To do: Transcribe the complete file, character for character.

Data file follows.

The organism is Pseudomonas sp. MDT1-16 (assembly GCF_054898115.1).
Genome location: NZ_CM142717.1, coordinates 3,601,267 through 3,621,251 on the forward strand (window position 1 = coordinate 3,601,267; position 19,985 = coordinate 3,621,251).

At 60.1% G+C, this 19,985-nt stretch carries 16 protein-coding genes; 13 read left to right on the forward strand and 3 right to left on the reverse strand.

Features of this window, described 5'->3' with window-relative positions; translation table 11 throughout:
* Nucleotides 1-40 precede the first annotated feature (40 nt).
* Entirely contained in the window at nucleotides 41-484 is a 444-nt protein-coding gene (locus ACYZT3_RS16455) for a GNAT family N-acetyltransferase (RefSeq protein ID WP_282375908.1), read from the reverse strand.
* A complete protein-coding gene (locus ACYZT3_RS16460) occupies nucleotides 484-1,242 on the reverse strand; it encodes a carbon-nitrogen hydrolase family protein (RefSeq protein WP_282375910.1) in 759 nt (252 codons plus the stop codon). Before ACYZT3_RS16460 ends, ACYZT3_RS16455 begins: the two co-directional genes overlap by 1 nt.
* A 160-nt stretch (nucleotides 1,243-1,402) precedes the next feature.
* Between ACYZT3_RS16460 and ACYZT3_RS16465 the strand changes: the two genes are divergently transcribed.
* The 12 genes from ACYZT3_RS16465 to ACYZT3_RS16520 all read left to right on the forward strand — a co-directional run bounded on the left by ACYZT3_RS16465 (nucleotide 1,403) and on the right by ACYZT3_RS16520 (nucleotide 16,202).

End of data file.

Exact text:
The organism is Pseudomonas sp. MDT1-16 (assembly GCF_054898115.1).
Genome location: NZ_CM142717.1, coordinates 3,601,267 through 3,621,251 on the forward strand (window position 1 = coordinate 3,601,267; position 19,985 = coordinate 3,621,251).

At 60.1% G+C, this 19,985-nt stretch carries 16 protein-coding genes; 13 read left to right on the forward strand and 3 right to left on the reverse strand.

Features of this window, described 5'->3' with window-relative positions; translation table 11 throughout:
* Nucleotides 1-40 precede the first annotated feature (40 nt).
* Entirely contained in the window at nucleotides 41-484 is a 444-nt protein-coding gene (locus ACYZT3_RS16455) for a GNAT family N-acetyltransferase (RefSeq protein ID WP_282375908.1), read from the reverse strand.
* A complete protein-coding gene (locus ACYZT3_RS16460) occupies nucleotides 484-1,242 on the reverse strand; it encodes a carbon-nitrogen hydrolase family protein (RefSeq protein WP_282375910.1) in 759 nt (252 codons plus the stop codon). Before ACYZT3_RS16460 ends, ACYZT3_RS16455 begins: the two co-directional genes overlap by 1 nt.
* A 160-nt stretch (nucleotides 1,243-1,402) precedes the next feature.
* Between ACYZT3_RS16460 and ACYZT3_RS16465 the strand changes: the two genes are divergently transcribed.
* The 12 genes from ACYZT3_RS16465 to ACYZT3_RS16520 all read left to right on the forward strand — a co-directional run bounded on the left by ACYZT3_RS16465 (nucleotide 1,403) and on the right by ACYZT3_RS16520 (nucleotide 16,202).